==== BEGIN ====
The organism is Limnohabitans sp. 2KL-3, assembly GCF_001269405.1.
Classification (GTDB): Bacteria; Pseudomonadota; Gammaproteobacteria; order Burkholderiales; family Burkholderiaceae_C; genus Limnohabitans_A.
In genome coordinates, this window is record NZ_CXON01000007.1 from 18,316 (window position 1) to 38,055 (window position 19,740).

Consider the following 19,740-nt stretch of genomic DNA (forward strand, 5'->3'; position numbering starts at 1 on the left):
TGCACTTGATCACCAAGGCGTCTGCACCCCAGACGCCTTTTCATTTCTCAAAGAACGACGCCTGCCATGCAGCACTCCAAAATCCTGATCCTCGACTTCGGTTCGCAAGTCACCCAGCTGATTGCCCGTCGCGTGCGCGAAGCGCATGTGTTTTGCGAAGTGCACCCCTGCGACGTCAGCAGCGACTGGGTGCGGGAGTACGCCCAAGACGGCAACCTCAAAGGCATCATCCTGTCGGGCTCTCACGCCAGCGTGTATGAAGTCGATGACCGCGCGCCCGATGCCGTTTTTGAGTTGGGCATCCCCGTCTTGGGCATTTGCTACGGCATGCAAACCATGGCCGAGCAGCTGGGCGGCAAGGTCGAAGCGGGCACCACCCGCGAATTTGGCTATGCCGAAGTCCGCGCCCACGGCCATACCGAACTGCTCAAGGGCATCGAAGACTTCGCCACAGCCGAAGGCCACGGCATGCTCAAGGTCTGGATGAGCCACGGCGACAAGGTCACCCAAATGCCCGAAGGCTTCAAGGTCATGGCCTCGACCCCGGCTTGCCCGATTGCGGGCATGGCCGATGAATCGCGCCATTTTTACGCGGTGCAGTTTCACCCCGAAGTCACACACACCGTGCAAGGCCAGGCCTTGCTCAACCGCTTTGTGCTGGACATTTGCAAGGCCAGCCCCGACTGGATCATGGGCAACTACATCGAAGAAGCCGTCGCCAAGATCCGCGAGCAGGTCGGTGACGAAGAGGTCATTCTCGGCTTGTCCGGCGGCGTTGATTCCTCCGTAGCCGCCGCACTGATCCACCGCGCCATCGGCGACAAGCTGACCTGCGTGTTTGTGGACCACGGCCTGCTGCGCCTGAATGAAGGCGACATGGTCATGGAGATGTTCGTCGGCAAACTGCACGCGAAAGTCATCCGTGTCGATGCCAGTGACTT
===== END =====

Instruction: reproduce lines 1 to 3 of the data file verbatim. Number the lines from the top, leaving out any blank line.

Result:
The organism is Limnohabitans sp. 2KL-3, assembly GCF_001269405.1.
Classification (GTDB): Bacteria; Pseudomonadota; Gammaproteobacteria; order Burkholderiales; family Burkholderiaceae_C; genus Limnohabitans_A.
In genome coordinates, this window is record NZ_CXON01000007.1 from 18,316 (window position 1) to 38,055 (window position 19,740).